A Texas judge has approved the sealing of the autopsies of the Uvalde victims, in an unusual move that has been condemned as a cover-up by the state senator.
Judge Camile Dubose of the 38th District Court on Friday ordered the files to be sealed, at the request of District Attorney Christina Mitchell.
Mitchell argued that publishing the details of how the 19 children and two teachers died could harm any criminal investigation.
Vitally important is whether any of the victims could have been rescued had police stormed the Robb Elementary School classroom earlier on May 24.
The gunman, Salvador Ramos, 19, entered the school at 11:30 a.m. but was not shot until 12:50 p.m. as police deliberated whether the door should be broken into.
Mitchell, arguing that the autopsies are being sealed, noted that an investigation into law enforcement’s response was continuing.
Salvador Ramos, 19 (left), opened fire at Robb Elementary on May 24, killing 19 children and two teachers. On Friday, Judge Camile Dubose (right) approved the sealing of the victims’ autopsies
“The Texas Rangers are currently investigating possible crimes committed by individuals responsible for the health and well-being of the Robb Elementary School victims,” Mitchell wrote.
“In the event that criminal charges are filed, the 38” prosecutor will be responsible for prosecuting such charges.
“The nature, number and manner in which injuries were inflicted in this case include information vital to the investigation, arrest and possible prosecution of those who may be criminally responsible.”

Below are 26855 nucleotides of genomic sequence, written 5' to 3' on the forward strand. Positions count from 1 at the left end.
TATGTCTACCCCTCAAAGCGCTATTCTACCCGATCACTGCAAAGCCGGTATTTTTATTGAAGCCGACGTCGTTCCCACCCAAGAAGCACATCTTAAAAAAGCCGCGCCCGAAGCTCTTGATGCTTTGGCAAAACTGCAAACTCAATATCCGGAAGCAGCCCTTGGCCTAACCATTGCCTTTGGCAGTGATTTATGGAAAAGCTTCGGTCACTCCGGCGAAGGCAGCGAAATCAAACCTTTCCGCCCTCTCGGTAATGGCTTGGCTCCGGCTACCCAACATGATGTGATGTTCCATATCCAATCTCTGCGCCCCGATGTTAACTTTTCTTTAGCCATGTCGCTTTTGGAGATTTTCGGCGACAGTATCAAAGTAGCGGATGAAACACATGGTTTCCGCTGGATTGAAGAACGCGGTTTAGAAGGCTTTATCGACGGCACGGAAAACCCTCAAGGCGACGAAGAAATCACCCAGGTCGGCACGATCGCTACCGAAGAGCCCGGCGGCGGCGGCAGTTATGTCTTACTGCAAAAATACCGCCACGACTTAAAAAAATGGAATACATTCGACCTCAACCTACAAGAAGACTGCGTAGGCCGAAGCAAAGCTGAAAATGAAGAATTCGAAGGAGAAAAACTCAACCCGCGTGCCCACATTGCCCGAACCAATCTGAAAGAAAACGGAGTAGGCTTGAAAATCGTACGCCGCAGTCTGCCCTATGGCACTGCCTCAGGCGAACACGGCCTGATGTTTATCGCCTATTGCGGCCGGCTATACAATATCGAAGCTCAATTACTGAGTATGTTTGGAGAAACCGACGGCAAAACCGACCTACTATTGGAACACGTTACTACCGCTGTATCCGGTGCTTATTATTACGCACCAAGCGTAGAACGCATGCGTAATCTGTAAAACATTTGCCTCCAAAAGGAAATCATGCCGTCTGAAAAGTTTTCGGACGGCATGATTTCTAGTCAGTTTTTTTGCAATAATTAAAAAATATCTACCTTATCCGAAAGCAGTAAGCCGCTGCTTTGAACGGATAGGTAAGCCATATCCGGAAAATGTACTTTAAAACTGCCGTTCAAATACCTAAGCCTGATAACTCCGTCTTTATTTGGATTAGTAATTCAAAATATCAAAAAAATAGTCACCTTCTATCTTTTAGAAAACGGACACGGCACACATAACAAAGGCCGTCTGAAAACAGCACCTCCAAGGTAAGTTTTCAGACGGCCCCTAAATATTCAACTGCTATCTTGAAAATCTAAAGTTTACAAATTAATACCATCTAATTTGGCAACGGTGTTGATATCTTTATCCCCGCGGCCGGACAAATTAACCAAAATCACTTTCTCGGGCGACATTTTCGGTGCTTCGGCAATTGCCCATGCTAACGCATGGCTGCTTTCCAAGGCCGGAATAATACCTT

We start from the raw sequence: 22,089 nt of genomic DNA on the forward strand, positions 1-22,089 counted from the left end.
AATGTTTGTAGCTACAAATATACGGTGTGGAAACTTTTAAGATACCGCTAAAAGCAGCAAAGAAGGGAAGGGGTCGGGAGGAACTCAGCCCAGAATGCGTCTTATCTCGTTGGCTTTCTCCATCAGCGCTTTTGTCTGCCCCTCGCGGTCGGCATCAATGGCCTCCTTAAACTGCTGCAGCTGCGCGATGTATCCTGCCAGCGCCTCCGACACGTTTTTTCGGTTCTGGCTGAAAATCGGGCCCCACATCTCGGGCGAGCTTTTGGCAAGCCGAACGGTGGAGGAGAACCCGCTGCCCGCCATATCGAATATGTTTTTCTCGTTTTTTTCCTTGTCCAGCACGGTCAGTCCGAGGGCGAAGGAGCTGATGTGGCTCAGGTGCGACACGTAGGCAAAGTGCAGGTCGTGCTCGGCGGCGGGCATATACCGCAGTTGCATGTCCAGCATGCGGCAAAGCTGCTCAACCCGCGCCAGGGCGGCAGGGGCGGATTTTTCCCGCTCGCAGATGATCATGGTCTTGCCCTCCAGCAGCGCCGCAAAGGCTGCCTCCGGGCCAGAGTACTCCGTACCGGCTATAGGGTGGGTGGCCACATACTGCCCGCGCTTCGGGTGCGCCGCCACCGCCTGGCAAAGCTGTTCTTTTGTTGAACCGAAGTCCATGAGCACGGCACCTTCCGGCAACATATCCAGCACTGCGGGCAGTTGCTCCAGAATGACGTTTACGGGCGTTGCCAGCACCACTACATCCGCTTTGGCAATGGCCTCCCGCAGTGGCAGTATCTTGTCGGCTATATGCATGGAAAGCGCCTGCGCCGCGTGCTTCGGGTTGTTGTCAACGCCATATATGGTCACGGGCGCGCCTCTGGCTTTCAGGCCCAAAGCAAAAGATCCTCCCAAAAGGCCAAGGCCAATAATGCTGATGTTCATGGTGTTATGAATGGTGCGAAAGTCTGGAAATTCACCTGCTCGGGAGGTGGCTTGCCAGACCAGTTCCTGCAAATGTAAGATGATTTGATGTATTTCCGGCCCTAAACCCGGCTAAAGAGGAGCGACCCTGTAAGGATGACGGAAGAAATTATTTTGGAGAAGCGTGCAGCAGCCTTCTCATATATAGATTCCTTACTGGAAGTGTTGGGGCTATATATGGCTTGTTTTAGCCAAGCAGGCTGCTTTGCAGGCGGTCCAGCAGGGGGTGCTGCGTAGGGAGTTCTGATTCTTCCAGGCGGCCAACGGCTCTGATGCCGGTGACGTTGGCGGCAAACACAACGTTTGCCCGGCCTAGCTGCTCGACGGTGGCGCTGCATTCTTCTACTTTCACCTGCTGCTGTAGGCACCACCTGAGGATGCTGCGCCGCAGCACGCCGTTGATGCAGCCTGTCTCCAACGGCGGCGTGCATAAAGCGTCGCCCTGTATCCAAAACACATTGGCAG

Mitchell said those who could be dragged into any prosecutions would be given excessive information if the autopsies were released.
“Releasing the details in the autopsy records at this time would alert potential suspects to information law enforcement agencies should retain until the investigation and potential questioning of such suspects is complete,” she wrote.
Roland Gutierrez, a senator whose district includes Uvalde, said the decision to seal the autopsies was even more of a hindrance.
Families of the victims are outraged by the authorities’ lack of transparency and the many changes to the official story.
“The relatives tried to access these autopsies but were unable to do so,” Gutierrez said.
“People will decide in history whether this was a cover-up. Whether law enforcement covered up their actions. Whether the governor was covering up his agency’s failures.
“But the facts are very clear.
“The prosecutor told those families that the autopsies wouldn’t be ready for another year.
“Then we were told it would be the end of this year.
“Then we found out they were around the corner.”
Body-camera footage previously showed officers being told to step back as shots were fired in the elementary school
It was only after Border Patrol agents finally broke into the classroom around 1pm that DPS agents began escorting the children outside and tending their wounds.
Gutierrez said sealing the records was a violation of the Open Records Act.
Mitchell, in her request to seal the documents, argued, “Open records decisions have consistently allowed records to be released from disclosure when based on active investigation and the possibility of lawsuit exceptions.”
“If this prosecutor is withholding these documents, those families have a legal right to that information.
“Those records are, frankly, open records, under the Open Records Act.
“But that’s the space we’re in.
“For the past six months, everything has been hidden by this agency and those in power to cover up their failures.”
Last week, distressing 911 calls from the school revealed the fear and panic of the teachers and students as they desperately waited for police to rescue them.
More than 20 emergency calls obtained by The Texas Tribune and ProPublicachronicle the miscommunication.
An initial investigation has since found that state and local law enforcement officers were largely responsible for the mass shooting, as they stood in the elementary school hallways for more than an hour as Ramos continued his massacre.